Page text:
One of the unique features of chalk paint is that no priming is required. That was a VERY close strike four for me! I think one of the biggest deterrents to painting furniture that people have is that awful, smelly, messy, tedious step of an oil based primer before you really make progress. With chalk paint, you jump right in and are transforming immediately. You are only limited by what you cannot imagine, and even at this point, I decided to go a bit further with the details.
See! It really grows on you. This is almost finished, with two coats of each color everywhere. You can also pick up some of the distressing that I did, but even that continues to this day. The scuffs are achieved by simply going after the surface with some heavy grit sandpaper (60 grit!). If you find you’ve done too much, just re-coat and start over. Your mistake may actually shine through a bit and add to the desired look.
Some of the videos suggest putting Vaseline on the areas where you are going to distress before you start painting. Because Vaseline is petroleum based, it does not react with water, thereby rejecting the water based paint. It, in theory, wipes right off. Not for me – I knew had a 60 grit weapon in the wings! Plus, that sounded like far too much planning.
A few close-ups of the doors for detail and distressing. Until I painted the doors, I never paid any attention to the details. Well, honestly, I always averted my eyes away from the hutch every time I walked by, but that’s for another day.
There are big honkin’ handles that go back on that are the door knocker style, so it made sense to distress where they naturally hang. You also get a little better idea of the distressing.
The cavalry has arrived! I enlisted helpers to apply the clear wax, since you really can’t do this part wrong. It is “wax on – wax off.” Just a light coat really draws out some of the brush strokes, the variations in the surface and the darker distressed spots. A dark wax would make a huge difference, but I wasn’t bold enough to go there.
Trust me, it’s not THAT blue! But it does change with the amount of light that enters the room. (From Marty: sorry about the color changes in photos. We shot at all different times of day and I had trouble editing the shots to all reflect the same color. But Tim is right, the color changes somewhat as you place other objects around it.)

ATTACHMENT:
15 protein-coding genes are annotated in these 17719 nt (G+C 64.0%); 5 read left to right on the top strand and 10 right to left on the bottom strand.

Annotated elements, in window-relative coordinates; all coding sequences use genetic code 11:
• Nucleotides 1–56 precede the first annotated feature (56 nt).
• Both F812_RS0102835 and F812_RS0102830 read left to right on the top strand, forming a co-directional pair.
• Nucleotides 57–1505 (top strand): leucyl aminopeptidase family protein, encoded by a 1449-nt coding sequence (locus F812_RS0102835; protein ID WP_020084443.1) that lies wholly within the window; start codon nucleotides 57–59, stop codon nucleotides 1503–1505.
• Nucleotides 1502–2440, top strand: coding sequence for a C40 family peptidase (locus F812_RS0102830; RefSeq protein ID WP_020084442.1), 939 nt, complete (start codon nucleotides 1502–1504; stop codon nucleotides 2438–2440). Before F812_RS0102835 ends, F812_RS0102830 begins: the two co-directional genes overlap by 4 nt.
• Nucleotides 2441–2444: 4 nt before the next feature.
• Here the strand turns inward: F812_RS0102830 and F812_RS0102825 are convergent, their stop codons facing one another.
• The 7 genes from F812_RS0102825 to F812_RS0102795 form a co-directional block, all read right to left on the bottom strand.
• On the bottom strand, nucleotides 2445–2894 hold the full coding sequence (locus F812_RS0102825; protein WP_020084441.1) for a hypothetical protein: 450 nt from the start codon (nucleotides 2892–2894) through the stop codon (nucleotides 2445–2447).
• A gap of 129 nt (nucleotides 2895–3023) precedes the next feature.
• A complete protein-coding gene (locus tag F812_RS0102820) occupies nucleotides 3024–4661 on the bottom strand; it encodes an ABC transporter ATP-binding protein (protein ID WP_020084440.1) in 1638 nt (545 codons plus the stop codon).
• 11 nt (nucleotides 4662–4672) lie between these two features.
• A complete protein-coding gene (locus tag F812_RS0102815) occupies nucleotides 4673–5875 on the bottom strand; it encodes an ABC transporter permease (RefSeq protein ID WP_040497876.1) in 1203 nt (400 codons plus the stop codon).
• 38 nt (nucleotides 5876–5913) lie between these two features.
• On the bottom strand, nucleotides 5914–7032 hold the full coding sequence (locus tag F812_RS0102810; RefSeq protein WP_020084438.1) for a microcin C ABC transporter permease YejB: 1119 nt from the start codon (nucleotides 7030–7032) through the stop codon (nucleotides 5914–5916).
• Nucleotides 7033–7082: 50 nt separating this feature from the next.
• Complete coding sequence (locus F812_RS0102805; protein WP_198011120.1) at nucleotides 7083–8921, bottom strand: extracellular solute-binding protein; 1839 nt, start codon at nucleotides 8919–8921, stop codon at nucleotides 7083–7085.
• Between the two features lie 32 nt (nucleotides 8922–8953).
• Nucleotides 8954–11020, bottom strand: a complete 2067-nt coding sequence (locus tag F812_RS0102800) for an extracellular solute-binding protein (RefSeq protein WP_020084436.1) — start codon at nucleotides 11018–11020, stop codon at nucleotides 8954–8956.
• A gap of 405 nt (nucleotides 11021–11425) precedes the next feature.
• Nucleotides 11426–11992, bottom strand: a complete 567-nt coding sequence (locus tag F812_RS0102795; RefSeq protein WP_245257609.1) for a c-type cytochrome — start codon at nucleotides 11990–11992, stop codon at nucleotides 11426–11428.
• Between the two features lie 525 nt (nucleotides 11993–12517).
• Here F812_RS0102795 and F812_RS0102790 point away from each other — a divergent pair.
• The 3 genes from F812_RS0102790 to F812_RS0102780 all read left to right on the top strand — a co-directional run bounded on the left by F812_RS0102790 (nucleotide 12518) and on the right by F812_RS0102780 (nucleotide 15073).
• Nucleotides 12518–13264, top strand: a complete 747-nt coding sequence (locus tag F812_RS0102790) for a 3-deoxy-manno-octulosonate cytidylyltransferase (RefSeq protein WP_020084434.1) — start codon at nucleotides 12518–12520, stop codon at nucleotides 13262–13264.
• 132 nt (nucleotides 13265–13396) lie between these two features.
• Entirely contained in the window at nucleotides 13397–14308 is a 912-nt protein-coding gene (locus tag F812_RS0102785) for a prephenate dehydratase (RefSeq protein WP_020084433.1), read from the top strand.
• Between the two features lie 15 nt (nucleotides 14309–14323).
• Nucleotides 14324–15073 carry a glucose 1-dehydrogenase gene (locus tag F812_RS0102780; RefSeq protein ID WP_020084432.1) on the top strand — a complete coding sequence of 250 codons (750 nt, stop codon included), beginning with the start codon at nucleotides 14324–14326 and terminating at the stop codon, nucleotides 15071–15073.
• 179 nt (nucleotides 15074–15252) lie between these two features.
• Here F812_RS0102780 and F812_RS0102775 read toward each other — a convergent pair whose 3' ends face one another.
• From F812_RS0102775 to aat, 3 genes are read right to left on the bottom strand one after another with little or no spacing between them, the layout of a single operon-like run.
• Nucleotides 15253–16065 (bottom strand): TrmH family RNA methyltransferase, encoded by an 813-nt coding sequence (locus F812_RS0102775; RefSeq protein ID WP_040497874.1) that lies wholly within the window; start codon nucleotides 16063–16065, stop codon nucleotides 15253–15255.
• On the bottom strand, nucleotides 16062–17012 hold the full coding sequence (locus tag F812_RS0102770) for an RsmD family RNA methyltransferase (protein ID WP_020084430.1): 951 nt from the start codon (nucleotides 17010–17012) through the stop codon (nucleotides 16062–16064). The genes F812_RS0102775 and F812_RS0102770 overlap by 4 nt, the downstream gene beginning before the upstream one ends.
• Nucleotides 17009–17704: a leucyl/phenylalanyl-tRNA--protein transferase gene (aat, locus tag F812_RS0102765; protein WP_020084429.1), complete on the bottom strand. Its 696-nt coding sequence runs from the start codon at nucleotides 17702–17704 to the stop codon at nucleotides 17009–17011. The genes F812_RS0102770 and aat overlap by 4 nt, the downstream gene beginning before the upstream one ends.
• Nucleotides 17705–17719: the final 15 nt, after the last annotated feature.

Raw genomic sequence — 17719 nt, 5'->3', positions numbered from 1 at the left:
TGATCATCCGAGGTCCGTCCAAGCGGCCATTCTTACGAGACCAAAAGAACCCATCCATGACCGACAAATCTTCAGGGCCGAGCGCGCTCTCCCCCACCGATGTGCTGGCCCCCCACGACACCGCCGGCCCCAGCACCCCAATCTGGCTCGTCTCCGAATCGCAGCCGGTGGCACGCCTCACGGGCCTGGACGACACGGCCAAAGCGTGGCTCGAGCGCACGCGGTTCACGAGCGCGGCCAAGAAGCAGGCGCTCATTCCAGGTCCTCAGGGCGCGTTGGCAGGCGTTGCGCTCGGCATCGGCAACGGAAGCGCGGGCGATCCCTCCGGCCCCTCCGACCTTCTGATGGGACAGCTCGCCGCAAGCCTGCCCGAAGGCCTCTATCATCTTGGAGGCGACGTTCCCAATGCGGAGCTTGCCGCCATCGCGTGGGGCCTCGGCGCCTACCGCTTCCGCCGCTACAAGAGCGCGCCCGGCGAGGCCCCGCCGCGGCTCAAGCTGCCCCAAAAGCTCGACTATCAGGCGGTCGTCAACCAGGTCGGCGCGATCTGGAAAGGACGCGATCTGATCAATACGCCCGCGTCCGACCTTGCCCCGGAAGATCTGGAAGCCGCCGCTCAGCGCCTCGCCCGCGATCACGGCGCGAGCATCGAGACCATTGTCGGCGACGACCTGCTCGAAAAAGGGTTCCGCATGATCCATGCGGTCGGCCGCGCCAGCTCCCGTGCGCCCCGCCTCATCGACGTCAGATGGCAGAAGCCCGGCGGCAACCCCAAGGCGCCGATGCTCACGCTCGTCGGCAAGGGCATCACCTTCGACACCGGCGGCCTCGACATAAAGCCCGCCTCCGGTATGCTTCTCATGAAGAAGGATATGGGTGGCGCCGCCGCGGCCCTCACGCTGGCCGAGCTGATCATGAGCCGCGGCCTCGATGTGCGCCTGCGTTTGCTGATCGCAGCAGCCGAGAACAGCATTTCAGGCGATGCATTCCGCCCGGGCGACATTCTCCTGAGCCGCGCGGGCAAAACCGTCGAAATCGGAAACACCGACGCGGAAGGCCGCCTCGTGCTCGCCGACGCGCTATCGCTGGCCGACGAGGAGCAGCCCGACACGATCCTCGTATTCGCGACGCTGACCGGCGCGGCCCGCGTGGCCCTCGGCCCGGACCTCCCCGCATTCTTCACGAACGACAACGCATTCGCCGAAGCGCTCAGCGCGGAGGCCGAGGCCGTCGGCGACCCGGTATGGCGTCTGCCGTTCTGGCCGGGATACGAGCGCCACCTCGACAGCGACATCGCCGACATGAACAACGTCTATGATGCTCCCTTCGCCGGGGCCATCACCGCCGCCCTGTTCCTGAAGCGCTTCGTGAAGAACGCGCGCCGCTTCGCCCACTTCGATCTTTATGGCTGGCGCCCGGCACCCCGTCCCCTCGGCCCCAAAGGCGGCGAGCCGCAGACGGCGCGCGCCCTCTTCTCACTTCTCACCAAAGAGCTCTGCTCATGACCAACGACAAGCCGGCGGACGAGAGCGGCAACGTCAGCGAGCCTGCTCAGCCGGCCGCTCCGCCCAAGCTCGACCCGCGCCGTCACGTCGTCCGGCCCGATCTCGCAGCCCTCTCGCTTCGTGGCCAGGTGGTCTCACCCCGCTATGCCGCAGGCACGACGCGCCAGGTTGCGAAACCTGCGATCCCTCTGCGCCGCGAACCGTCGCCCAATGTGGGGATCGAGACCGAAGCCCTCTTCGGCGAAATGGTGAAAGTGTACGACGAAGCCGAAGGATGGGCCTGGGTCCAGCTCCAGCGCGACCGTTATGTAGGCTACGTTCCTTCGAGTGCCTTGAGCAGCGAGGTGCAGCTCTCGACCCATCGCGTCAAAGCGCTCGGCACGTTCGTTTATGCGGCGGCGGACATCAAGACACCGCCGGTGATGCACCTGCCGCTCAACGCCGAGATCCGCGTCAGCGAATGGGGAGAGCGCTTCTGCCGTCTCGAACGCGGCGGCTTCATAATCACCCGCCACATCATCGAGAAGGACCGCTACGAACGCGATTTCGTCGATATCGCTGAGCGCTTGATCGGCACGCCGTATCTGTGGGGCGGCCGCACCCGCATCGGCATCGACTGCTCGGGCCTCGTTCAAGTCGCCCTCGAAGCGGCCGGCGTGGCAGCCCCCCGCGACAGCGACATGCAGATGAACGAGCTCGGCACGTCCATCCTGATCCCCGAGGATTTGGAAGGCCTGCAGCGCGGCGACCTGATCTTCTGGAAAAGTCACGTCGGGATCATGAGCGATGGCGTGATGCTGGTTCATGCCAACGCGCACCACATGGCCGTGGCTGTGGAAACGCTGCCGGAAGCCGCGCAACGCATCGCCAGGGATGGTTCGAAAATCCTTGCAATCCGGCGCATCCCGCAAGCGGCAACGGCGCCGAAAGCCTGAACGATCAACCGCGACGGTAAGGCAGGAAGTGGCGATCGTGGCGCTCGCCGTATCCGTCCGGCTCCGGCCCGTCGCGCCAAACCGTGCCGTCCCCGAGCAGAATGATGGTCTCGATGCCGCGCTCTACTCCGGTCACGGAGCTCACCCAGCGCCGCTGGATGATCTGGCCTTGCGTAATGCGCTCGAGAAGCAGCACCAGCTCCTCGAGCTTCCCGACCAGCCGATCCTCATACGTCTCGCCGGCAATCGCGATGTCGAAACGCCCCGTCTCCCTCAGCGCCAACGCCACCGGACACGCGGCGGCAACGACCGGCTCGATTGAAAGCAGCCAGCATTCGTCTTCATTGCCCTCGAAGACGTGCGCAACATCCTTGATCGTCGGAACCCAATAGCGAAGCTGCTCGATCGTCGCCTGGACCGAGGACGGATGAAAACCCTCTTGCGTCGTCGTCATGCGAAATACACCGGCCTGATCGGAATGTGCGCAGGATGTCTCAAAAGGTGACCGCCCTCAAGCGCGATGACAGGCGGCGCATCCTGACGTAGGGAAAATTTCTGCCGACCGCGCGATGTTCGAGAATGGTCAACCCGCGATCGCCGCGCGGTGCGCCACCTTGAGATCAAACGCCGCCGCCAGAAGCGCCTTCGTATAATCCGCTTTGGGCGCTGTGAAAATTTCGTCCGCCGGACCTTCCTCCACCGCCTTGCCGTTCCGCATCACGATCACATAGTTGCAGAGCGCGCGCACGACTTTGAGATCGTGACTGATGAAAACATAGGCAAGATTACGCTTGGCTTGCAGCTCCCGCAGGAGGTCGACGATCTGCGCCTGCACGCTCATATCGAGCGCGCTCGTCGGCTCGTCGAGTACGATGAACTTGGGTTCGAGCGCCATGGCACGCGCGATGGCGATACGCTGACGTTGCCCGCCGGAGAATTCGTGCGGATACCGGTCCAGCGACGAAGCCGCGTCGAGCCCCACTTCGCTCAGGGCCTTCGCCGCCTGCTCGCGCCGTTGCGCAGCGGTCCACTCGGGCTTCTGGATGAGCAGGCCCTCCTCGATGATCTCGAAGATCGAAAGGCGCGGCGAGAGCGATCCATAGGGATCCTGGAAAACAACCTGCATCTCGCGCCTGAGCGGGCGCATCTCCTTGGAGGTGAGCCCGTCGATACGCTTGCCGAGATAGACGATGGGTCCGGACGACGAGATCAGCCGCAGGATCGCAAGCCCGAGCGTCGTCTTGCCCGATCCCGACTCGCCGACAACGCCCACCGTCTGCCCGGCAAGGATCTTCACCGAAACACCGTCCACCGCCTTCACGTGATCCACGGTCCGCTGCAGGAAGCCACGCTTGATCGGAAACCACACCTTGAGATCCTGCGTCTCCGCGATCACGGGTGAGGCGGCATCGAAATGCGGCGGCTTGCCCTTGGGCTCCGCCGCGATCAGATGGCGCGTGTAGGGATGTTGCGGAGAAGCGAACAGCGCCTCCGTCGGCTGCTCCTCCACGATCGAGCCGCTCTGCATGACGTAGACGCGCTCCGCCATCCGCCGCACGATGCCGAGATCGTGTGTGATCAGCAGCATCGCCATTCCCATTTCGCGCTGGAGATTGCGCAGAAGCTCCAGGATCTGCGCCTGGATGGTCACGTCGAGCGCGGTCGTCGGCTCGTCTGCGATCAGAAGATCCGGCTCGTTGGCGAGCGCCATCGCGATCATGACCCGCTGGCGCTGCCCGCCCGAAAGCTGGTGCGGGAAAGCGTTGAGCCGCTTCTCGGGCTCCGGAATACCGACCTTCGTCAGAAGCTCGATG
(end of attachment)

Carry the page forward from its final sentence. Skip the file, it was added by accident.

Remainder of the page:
And yes, by this point, I was quite ready to be done with the transformation.
Want to ruin a brush, even a synthetic bristle brush, in one easy step? Use it to apply wax! This was a great way to get into the harder areas, but there was no getting the wax completely out of the bristles, even with boiling water. It’s now my waxing brush – go figure.
Here is a final view of a finished door. See where the handle hangs right where I distressed? Your distressing, while random, should still make sense. Unless you’ve bounced the furniture down your front steps or thrown it off the moving truck, it probably isn’t scratched everywhere. We’re still not sure about the color of the handles, but we need to live with it for a bit before making a change, if any.
Less the handles, this is finished! Total time was about 5 hours, I think. By the way, chalk paint is EXPENSIVE! At $40 a quart, a gallon would run $160! Strike five, six, seven, eight, and nine! That’s the inning. That’s the ballgame. But it really transformed this behemoth into a conversation piece. FYI, we’re pretty sure the walls need to change to a pale yellow. So, go for it! If I get advanced Rapture notice, I’ll race you to get more chalk paint! Not that I’m saying either one of us won’t be leaving…
From Marty: this post is just typical of our relationship. He’s the funny guy and I’m the sentimental one. I set the mood with a nostalgic look at the china hutch and he’s cracking jokes left and right and comparing the chalk paint to a baseball game! What can I say? We’ve made it 25 years and I guess we have a few more good ones ahead (at least as long as he keeps tackling my projects like the scrapbook room remodel, the den makeover , mason jar chandelier and his amazing window table.)
**The paint used in this project is Annie Sloan chalk paint, Provence and Pure White, with clear wax applied over the top.